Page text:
With Monsoon storms on the way, Flowing Wells residents raise concerns about trashed washes and blocked tunnels
TUCSON, Ariz. (KOLD News 13) - Heaps of trash, overgrown grass, and makeshift walls blocking canals. With the first Monsoon storm expected to roll in this weekend, Flowing Wells residents are raising the alarm about a flooding hazard they say has been piling up for months.
Those living at a small mobile home park near Fort Lowell Road and Stone Avenue say they are at a breaking point. Residents take care for their properties, but walking behind their homes is like taking a trip to the landfill.
“You just start to get afraid to walk out of your house at night,” said Jean Schade.
Schade has lived next to the Cemetery Wash for 23 years. It’s where a homeless encampment has been growing since March.
“It’s never been this bad before,” said Schade. “Someone set a fire near Bonnie’s place. We have had people come into [the mobile home park] in the middle of the night and rattle doorknobs; scares the heck out of people! We have had people jump the fence and actually chase us.”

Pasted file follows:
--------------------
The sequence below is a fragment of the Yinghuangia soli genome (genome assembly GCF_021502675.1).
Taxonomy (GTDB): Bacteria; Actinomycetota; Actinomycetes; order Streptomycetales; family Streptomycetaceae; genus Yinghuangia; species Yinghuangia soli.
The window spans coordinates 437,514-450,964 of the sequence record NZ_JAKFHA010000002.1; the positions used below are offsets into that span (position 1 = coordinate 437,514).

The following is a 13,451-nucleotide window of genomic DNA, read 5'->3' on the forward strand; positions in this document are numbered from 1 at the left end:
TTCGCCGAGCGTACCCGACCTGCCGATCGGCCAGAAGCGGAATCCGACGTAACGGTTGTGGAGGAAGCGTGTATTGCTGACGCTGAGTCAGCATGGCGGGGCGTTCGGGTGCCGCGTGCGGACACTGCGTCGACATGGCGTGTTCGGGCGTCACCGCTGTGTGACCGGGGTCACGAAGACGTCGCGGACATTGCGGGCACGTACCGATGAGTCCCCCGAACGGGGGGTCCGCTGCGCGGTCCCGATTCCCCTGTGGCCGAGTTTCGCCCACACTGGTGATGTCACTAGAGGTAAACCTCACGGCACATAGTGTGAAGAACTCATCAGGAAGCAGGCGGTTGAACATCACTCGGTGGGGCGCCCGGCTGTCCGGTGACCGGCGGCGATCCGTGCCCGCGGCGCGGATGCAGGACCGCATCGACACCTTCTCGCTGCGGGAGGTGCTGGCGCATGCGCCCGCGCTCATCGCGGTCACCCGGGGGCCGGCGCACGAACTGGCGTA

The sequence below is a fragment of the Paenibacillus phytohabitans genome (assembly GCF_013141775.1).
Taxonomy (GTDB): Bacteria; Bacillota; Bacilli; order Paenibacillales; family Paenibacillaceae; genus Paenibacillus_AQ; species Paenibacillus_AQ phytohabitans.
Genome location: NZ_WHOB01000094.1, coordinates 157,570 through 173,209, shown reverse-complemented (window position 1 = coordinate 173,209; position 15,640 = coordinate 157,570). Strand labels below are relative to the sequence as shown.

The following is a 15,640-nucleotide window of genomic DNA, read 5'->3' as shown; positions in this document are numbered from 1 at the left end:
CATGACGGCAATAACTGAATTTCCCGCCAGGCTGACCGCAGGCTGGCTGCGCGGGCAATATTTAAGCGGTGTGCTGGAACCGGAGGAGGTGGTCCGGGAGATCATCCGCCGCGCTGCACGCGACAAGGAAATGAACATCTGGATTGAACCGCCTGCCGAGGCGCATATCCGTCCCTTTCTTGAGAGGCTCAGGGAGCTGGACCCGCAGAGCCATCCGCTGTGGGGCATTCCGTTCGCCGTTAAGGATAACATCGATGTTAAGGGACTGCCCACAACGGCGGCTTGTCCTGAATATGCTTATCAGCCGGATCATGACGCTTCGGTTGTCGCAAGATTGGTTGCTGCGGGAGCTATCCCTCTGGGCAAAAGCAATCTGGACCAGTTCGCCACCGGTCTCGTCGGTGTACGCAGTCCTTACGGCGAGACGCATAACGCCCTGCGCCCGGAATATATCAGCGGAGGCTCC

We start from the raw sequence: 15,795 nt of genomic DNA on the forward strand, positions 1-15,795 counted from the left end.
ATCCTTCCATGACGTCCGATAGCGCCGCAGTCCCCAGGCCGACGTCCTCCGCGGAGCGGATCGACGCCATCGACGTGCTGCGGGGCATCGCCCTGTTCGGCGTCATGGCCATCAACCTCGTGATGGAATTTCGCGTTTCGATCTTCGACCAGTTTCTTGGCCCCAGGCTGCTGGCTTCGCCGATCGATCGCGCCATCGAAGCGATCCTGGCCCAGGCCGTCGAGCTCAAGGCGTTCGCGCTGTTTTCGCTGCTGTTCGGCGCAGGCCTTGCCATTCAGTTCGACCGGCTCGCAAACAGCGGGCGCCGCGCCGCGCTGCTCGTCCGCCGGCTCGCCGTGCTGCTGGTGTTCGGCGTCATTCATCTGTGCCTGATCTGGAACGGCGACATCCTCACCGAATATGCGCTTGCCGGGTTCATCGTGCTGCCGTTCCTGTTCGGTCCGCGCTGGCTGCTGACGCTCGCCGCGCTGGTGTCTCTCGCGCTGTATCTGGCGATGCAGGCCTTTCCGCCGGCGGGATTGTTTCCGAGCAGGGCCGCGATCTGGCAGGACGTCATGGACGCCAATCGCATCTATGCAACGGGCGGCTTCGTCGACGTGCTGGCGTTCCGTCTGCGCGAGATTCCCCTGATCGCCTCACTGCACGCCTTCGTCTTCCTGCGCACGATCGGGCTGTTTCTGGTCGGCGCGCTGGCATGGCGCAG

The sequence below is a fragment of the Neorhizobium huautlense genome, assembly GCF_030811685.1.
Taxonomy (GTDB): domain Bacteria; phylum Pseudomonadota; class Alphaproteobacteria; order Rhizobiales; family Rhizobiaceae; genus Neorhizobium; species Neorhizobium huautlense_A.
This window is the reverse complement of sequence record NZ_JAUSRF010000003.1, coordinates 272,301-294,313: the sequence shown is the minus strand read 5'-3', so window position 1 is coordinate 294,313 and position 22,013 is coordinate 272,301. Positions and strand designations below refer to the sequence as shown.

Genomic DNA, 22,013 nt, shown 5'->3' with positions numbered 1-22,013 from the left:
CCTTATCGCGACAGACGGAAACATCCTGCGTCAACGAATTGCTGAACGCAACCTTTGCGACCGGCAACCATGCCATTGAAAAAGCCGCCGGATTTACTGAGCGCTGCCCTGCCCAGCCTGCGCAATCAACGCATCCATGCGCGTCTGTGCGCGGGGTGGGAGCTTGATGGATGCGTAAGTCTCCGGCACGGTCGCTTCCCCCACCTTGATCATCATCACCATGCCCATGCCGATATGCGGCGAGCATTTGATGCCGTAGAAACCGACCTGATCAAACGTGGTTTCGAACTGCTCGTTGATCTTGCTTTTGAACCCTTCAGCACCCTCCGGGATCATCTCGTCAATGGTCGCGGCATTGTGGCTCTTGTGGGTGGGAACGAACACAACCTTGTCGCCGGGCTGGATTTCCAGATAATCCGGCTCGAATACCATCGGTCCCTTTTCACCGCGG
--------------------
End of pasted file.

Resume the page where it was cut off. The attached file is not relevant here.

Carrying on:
Neighbors say they are now dealing with rats on their properties and cleaning up used needles along the Cemetery Wash fence.
Now, mattresses, couches and bulky items are presenting another danger.
“I am concerned that we are going to get flooded out,” said Schade, “but I am also concerned it’s going to block the tunnels.”
The Cemetery Wash feeds the Flowing Wells wash, which flows into the Santa Cruz River.
Kevin Daily, the president of the Flowing Wells Neighborhood Association, showed us three other bridges where water blockage is a possibility.
Daily says even if the garbage and debris doesn’t cause flooding, it will certainly pollute the waterways.
“Evicting people from washes regardless of whether we have housing or not is actually not controversial,” said Daily. “City code 26-11 that says you cannot build in washes and you cannot modify the wash. No one is supposed to be living in the washes, it’s not safe. We need personal accountability and that takes leadership.”
A Homeless Outreach Team goes out to washes and tunnels to warn people ahead of monsoons. Many Flowing Wells residents want to know why their washes have not been cleared out.
Schade says she made several attempts to get city leaders and police officers involved, but says her requests have largely been ignored.
KOLD News 13 reached out to the Tucson Police Department, Mayor Regina Romero’s Office, Council Member Kevin Dahl’s Ward 3 Office and the Pima County Regional Flood Control District for comment. We are waiting to hear back.
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